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Is John Lewis the only UK advertiser that actually thinks intelligently about Christmas?

Christmas advertising is wearing thin and it’s still November!

Suffering with a bout of seasonal cold I’ve had more than my fair share of TV over the last week as I have been lying prone on the sofa feeling sorry for myself. My fill of Christmas ads has just about hit the OD level so vocal grumpiness has started, and it’s still, only, November. God help us all.

Central casting has had its usual requests; snow, happy children, wrapped presents, a well-known music track, party hats, grinning parents. It’s all one big cliché and very few avoid the trap of doing a generic bit of promotion for Christmas just in case we forget. I never understand how advertisers can be so dumb and think they will be the only advertiser on TV using the Christmas props.

The latest offering is from Westfield (for those readers not in London, Westfield comprises two shopping malls, one in east and one in west London). The TV work has been created and produced by Yellowdoor, the ad agency owned by Mary Portas, she of retail guru status. Based on this example I think she should stick to what she knows about and not do an Alan Sugar – an expert on everything and anything.

The Westfield TV ad is cliché central, and is rubbish as a consequence. The take-out is quite hard to describe because it seems the creative idea didn’t quite do the job for the client so they resorted to adding titles over the action. The client says they wanted to express that there is “something for everyone” at Westfield but it does the reverse. It feels small not big; my guess is a small production budget, so the visuals on screen look as thought it was shot in a small studio. Then there’s Rod Stewart singing his cover of Santa Claus is Coming to Town which has got rock all to do with the intended proposition for Westfield.

It singularly fails to establish Westfield’s main reason for harrassed shoppers to consider it as the main shopping venue for all things Christmas – it’s a big, shiny, modern shopping mall with a wide range of retail names all under one roof away from the cold and rain.

It begins to feel to me as though John Lewis wins the Christmas advertising contest by a mile, followed by some very good efforts by a few others such as M&S and then there are the rest. Both ad agency, Adam&Eve/DDB, and the John Lewis client could be forgiven for acquiring a certain smugness.

The origin of DDB was of course BMP who were a creative giant in their time. It seems to me the merger with Adam&Eve may well have been smarter than the obvious. BMP were very good at nailing an emotional observation and milking it for all it was worth. Remember Cadbury’s Smash and the Martians? They’ve handled VW for ever and again: class advertising for decades. The John Lewis work is in the same league, way above most advertising around for any category.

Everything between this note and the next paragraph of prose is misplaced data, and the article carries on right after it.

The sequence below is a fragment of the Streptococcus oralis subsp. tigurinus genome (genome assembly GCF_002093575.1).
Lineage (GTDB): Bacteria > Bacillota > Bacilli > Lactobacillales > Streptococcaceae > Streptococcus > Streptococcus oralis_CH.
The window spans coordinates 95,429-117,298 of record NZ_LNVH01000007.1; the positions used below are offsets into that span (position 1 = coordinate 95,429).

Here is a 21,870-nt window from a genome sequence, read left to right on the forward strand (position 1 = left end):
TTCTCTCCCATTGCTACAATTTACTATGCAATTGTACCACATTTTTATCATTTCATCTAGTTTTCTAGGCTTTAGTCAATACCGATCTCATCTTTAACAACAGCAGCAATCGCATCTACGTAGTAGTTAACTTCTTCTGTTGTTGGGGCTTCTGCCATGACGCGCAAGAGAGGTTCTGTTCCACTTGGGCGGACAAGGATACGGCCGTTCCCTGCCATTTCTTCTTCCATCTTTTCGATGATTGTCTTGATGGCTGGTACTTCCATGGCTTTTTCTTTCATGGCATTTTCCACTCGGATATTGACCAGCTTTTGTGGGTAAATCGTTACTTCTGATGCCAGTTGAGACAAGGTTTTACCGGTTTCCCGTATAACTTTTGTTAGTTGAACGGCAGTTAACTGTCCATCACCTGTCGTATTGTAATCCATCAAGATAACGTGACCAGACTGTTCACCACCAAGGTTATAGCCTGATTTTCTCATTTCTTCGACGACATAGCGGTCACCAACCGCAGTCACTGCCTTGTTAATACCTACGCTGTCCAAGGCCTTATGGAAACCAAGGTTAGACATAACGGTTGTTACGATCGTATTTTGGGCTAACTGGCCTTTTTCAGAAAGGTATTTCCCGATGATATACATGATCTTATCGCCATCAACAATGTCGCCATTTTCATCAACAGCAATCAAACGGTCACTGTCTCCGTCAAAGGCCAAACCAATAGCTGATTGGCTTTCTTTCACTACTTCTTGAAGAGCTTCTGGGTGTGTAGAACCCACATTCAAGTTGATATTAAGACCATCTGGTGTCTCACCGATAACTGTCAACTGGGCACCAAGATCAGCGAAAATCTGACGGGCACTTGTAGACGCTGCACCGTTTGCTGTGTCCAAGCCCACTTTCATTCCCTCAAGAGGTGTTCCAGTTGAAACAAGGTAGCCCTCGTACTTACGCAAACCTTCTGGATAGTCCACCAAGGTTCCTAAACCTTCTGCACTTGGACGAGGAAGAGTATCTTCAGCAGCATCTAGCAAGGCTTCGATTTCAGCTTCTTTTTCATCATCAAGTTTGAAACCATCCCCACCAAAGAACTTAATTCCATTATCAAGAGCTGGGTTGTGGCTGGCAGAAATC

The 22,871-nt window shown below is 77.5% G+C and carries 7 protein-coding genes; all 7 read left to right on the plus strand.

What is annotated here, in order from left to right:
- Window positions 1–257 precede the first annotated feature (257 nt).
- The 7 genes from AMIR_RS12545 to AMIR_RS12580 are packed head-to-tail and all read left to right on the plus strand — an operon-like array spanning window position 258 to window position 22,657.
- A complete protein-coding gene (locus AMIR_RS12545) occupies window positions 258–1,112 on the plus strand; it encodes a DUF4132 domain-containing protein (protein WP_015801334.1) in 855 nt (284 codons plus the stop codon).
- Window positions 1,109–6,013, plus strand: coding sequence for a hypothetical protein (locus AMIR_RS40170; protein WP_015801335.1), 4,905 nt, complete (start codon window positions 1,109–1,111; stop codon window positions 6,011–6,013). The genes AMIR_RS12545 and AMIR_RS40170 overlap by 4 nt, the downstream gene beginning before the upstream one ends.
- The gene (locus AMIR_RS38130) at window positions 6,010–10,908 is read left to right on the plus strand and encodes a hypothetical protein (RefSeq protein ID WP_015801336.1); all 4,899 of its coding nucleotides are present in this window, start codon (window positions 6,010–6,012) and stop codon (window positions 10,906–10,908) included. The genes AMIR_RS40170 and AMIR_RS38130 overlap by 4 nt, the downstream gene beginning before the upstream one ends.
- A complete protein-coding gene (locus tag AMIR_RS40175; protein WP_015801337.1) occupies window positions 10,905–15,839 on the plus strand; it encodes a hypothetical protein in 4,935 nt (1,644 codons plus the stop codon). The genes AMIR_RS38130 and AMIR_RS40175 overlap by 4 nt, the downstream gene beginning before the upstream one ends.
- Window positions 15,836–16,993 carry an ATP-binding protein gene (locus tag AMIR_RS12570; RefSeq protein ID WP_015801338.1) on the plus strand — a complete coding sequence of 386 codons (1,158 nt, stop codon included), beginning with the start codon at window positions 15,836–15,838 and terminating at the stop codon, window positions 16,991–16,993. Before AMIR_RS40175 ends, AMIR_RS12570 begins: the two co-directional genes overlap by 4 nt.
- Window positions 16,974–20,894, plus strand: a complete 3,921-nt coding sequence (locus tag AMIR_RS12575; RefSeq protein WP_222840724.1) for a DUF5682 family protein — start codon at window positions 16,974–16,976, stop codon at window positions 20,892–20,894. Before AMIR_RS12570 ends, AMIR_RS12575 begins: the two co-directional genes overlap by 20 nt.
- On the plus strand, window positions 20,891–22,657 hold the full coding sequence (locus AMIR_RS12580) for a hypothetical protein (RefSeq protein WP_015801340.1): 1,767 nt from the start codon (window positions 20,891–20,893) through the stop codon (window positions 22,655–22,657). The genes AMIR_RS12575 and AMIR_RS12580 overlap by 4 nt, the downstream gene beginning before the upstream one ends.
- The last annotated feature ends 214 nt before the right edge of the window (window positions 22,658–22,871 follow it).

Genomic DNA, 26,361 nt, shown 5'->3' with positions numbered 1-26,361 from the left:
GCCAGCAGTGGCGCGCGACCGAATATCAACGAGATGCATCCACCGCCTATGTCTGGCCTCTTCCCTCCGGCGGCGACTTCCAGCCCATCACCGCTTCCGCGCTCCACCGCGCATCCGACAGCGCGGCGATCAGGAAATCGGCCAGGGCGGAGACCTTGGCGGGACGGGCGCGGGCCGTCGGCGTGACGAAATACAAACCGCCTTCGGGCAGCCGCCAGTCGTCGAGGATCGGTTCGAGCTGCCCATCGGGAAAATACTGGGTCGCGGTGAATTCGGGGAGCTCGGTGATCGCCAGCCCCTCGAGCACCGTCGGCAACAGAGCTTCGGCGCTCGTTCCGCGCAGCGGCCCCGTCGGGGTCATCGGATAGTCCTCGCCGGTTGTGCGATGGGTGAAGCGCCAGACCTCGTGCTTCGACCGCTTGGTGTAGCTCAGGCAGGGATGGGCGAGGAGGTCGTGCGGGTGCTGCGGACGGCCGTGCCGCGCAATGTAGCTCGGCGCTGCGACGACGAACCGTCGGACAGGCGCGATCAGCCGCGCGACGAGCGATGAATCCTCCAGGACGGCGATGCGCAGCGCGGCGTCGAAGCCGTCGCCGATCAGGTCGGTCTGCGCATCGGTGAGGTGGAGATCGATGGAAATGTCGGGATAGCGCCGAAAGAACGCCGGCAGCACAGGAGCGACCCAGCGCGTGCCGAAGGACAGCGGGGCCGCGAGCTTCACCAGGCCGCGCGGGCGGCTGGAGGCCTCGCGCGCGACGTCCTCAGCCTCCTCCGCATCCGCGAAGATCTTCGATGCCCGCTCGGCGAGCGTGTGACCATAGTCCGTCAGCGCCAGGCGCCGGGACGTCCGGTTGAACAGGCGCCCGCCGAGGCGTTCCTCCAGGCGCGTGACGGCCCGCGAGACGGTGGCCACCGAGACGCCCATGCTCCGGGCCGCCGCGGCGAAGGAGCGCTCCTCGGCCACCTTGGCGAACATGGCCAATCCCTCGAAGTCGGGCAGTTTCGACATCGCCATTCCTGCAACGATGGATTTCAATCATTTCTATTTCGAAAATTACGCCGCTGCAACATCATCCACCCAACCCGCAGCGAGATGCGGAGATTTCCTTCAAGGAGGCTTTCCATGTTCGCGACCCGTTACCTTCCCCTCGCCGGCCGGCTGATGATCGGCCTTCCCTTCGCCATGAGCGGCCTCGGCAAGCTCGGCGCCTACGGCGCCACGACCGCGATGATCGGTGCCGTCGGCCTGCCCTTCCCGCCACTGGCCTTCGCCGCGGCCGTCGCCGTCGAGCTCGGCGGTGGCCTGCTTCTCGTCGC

Years ago BBH would reveal its latest work for Levi 501 to the UK’s assembled journalists, generalists as well as specialists. The same status is now the preserve of John Lewis.

What I don’t understand is why so many advertisers don’t think more intelligently about their Christmas activity. As Dave Trott said a number of years ago, “you know it is going to happen at the same time every year so why not think about it in plenty of time.” Well said. You can guarantee the clichés will be in abundance so, first off, let’s not fall in to that trap.

Secondly you can also guarantee the viewing public will get so confused about who said what and why that almost everything merges into one big cliché. It doesn’t take a PhD to conclude that ‘be different’ is a good starting point, followed by ‘be differentiated’. It can’t be that hard. And if you do decide to go down the conventional Christmas route, make sure it’s brilliant, like John Lewis filming in New Zealand rather than a cramped studio in Acton.

I still have another month of Christmas ads and then the ‘sales’ bombardment. I bet there are numerous client and agency teams at the moment huddled together in an edit suite in Soho trying to decide whether to feature the red or green sofa in their sale ad. What they are not thinking about is their competitors; who are doing exactly the same thing!

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About Paul Simons

Paul joined Cadbury-Schweppes in brand management and then moved to United Biscuits. He switched to advertising in his late 20s, at Cogent Elliott and then Gold Greenlees Trott. He founded Simons Palmer Denton Clemmow & Johnson in the late 80s, one of the leading creative agencies of the 90s. Simons Palmer then merged with TBWA to create a top ten agency. Paul then joined O&M as chairman & CEO of the UK group. After three years he left to create a new AIM-quoted advertising group Cagney Plc. He is now a consultant to a number of client companies. Paul also shares his thoughts on his blog. Visit Paul Simons Blog.
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